According to a trade group representing the UK’s energy networks, current plans to invest in the roll-out of hydrogen in the UK might result in the creation of 25,000 employment in the country.
Around 17,000 of these jobs, according to the Energy Network Association (ENA), might be concentrated in Britain’s industrial clusters.
The employment will be created as a result of planned hydrogen initiatives, which include a £4.4 billion investment in creating hydrogen gas infrastructure to assist in the transition of industrial sectors to a new fuel.
According to the ENA, the network companies would employ some 9,000 people, with another 8,000 working in their supply chains.
It is one of six planned investment projects worth a total of £6.8 billion.
Hydrogen has been pushed as a key component of the UK’s 2050 goal of achieving net zero emissions, which means generating no more greenhouse gases than the country absorbs.
However, the fuel is not without its detractors.
While hydrogen does not release greenhouse gases when consumed, natural gas is used to produce the vast majority of today’s hydrogen.
When a gas is converted to hydrogen, carbon dioxide is produced. This method’s proponents claim that it may be caught from the air and stored underground.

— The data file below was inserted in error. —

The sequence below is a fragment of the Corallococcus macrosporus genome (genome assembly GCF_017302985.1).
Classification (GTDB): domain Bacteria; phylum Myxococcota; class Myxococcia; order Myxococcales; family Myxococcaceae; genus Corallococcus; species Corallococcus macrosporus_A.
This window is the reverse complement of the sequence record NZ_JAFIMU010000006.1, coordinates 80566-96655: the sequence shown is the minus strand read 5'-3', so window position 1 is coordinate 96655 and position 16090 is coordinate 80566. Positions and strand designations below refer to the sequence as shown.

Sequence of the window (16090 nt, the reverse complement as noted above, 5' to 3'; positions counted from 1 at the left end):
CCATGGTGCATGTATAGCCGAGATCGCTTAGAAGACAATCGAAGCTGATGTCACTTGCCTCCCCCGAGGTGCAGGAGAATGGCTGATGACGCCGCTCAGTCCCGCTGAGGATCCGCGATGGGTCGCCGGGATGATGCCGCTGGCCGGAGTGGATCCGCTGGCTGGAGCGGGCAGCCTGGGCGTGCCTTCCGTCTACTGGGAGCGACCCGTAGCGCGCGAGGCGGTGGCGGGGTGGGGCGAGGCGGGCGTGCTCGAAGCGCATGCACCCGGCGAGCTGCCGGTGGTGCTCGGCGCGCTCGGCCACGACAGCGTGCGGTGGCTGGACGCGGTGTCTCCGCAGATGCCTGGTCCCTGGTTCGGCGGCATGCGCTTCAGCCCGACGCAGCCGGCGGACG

Opponents, on the other hand, are concerned that the capturing technology is not as effective as advertised.
Splitting water molecules can also produce hydrogen. However, this is a costly procedure that necessitates a lot of electricity.
“For the first time, this report lays out the sheer size and scale of the economic and social opportunities that hydrogen innovation can deliver over the next ten years, creating new green, hydrogen super-skills in communities and companies across the country,” said Chris Train, ENA’s Gas Goes Green champion.
“The UK has the ingenuity, skill, and world-leading infrastructure to be a global leader in the delivery of the hydrogen economy,” said Chris Manson-Whitton, of hydrogen project HyNet North West.
“Our major industry partners, such as those in the HyNet North West cluster, are dedicated to reducing carbon emissions in their operations and products.
“Hydrogen makes it possible for them to do so, preserving jobs and attracting inward investment. As this research demonstrates, network innovation is at the heart of this transition, helping to decarbonize our cities and transportation systems while also creating thousands of skilled green jobs.”